22:43 GMT17 February 2020
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    European and Chinese officials have met in Beijing to discuss open trade and multilateralism, but this rapprochement is not likely to produce an economic alliance against the US or any third country.

    Kristian Rouz — EU officials say China could further open up its economy for foreign companies and investment and enhance the transparency of its economic policies if the government in Beijing opted to do so. This statement has dominated the bilateral EU-China summit in Beijing Monday. As both sides are seeking an economic rapprochement.

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    European Commission President Jean-Claude Juncker urged Beijing to relax its policies in the manufacturing and financial sector in order to facilitate the operation of European companies in the Chinese market.

    "If China wishes to open up it can do so. It knows how to open up," Juncker stressed.

    Juncker and European Council President Donald Tusk met with mainland China's Premier Li Keqiang to discuss the issues of unrestricted open trade and multilateralism of the global trading system.

    The meeting comes amidst rising fears of disruptions in the international exchange of goods, services, workforce, and capital, as both the US and the UK — along with several other nations — have sought a reform of the international trade system aimed at erasing existing imbalances and trade deficits.

    Mainland China is seeking a new source of intellectual property after the Trump administration moved to restrict the access of Chinese firms to US technology. Meanwhile, the EU is interested in China's domestic consumer market and inexpensive labor, as many European manufacturing giants are still planning to offshore some of their operations.

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    During Monday's meetings, representatives from both China and the EU reaffirmed their commitment to the mechanisms of the World Trade Organization (WTO) to keep bilateral trade open. However, the Europeans have pressed China to further liberalize the nation's economic regulations, whilst China highlighted its interest in technology.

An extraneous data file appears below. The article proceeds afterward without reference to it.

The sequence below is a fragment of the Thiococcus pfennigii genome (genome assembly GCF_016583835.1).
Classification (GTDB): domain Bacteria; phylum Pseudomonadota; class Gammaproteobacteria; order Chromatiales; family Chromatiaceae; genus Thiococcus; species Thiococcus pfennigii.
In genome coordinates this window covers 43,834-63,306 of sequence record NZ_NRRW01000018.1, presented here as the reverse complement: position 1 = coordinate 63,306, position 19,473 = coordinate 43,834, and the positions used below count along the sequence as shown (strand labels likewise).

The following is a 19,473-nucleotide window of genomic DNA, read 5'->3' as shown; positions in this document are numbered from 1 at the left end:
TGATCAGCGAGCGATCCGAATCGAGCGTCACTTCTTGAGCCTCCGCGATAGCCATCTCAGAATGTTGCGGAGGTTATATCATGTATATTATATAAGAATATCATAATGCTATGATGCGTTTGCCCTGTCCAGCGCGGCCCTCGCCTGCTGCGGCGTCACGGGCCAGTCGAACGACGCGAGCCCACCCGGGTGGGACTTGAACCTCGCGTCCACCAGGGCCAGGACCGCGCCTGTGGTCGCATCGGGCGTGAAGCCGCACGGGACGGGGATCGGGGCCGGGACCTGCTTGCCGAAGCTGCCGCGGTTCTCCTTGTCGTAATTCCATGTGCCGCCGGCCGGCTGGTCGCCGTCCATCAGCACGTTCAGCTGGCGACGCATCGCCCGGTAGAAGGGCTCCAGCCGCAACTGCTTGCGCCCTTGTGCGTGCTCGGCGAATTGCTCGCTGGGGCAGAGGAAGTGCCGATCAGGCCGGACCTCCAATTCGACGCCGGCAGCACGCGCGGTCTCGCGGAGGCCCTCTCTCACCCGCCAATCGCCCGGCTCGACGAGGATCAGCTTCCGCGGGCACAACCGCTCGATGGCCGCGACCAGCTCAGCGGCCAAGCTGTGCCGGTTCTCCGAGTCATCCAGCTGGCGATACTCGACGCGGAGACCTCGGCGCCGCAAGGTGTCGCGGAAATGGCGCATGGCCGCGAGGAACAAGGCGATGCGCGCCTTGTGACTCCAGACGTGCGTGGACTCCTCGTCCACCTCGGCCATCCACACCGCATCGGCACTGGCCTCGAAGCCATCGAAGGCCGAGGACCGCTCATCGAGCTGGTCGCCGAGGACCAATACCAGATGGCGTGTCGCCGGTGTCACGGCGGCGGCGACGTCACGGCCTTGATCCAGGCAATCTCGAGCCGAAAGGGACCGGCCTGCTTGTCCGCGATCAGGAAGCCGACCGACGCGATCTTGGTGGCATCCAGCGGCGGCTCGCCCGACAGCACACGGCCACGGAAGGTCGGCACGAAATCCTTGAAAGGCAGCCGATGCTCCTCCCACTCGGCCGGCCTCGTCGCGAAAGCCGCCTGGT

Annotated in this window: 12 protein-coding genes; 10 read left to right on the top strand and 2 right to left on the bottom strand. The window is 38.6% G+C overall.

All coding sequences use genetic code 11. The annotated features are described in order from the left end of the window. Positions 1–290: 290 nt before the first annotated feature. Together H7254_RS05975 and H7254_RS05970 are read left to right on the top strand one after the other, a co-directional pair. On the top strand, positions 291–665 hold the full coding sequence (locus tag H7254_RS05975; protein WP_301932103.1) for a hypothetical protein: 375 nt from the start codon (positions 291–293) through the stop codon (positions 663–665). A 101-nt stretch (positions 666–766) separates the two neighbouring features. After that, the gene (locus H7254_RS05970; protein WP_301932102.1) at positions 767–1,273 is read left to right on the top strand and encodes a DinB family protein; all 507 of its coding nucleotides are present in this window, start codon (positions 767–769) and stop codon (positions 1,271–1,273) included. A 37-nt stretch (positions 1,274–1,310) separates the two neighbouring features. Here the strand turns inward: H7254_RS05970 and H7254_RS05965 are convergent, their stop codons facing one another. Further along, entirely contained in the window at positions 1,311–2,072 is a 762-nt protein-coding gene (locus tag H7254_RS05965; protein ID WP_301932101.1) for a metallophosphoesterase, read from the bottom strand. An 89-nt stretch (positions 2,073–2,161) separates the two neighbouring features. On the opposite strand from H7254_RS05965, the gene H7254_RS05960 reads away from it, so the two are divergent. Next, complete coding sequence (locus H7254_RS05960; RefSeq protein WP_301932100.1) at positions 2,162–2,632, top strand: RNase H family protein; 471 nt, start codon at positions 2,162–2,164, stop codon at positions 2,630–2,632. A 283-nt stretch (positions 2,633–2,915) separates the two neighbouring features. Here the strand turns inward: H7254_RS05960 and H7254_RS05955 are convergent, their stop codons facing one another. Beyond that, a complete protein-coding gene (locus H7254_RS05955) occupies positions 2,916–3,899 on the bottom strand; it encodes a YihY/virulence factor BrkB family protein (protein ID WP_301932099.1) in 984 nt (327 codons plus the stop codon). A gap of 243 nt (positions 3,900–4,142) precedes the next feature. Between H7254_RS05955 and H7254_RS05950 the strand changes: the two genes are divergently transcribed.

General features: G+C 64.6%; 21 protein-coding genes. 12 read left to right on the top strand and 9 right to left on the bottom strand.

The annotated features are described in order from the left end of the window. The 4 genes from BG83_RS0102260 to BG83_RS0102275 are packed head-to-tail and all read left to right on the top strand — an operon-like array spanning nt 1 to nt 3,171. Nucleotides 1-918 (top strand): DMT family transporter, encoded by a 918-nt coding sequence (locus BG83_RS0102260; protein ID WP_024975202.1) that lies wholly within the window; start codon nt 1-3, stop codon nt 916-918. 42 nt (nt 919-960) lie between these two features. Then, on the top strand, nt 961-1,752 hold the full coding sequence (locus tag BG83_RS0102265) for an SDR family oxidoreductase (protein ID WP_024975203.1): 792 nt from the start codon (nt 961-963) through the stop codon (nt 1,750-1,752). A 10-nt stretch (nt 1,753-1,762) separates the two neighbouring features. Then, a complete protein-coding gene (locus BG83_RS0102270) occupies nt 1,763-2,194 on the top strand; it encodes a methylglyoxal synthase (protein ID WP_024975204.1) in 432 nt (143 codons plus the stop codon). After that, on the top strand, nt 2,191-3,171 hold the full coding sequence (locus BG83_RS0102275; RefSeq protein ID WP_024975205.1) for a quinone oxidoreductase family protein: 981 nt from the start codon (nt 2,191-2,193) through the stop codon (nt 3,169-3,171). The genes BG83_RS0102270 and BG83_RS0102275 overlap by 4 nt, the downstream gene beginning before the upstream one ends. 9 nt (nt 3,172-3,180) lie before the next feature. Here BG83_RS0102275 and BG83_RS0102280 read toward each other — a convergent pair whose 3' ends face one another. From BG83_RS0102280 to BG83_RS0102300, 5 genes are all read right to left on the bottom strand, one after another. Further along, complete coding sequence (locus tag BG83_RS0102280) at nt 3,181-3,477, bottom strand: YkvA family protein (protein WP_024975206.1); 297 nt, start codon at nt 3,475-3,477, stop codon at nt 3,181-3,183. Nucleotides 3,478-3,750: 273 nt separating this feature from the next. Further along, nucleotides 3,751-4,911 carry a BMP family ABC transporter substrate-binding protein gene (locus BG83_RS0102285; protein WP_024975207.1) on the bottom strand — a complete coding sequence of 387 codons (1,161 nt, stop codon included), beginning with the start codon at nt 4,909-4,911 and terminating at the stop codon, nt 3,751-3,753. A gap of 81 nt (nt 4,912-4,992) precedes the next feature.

"We need new rules in the areas of industrial subsidies, intellectual property and forced technology transfers, the reduction of trade costs, as well as a new approach to development and more effective dispute settlement," the European Council's Tusk said.

    His remarks have revealed European concerns with Beijing's subsidizing of domestic companies, which — EU officials said — gives them an unfair advantage on both the Chinese and international markets. Tusk stressed China could implement a market-based approach to regulation.

    However, Chinese officials stressed the importance of economic stability, suggesting any liberalization of the domestic market would be gradual and cautious, as Beijing is reluctant to undermine the competitiveness of its own industries.

    This comes as mainland China has struggled to maintain a sustainable pace of economic expansion over the past several years, as its economy has been gradually slowing down due to rising labor costs and elevated factory input costs.

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    But China has greatly benefitted from free and unrestricted global trade, and the ongoing acceleration of the world economy suggests Chinese exports could drive the nation's GDP expansion over the coming several quarters.

    "Speaking out together to protect free trade will send a positive signal to the world," Premier Li noted.

    There are, however, disagreements between the EU and China, despite both sides being interested in deepening economic cooperation. EU Chamber of Commerce said in a separate communique that China is "one of the most restrictive economies in the world" — and things are unlikely to change significantly in the near-to-medium term.

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    This means the EU and China are unlikely to strike a comprehensive trade deal in the near future, which would effectively establish an economic alliance against the US. The EU is exposed to the American market, and so is mainland China.

    Despite the concerns of "trade wars," all parties are expected to seek compromise solutions, even though some customs duties and non-tariff restrictions on each other's trade could remain in place for years to come.



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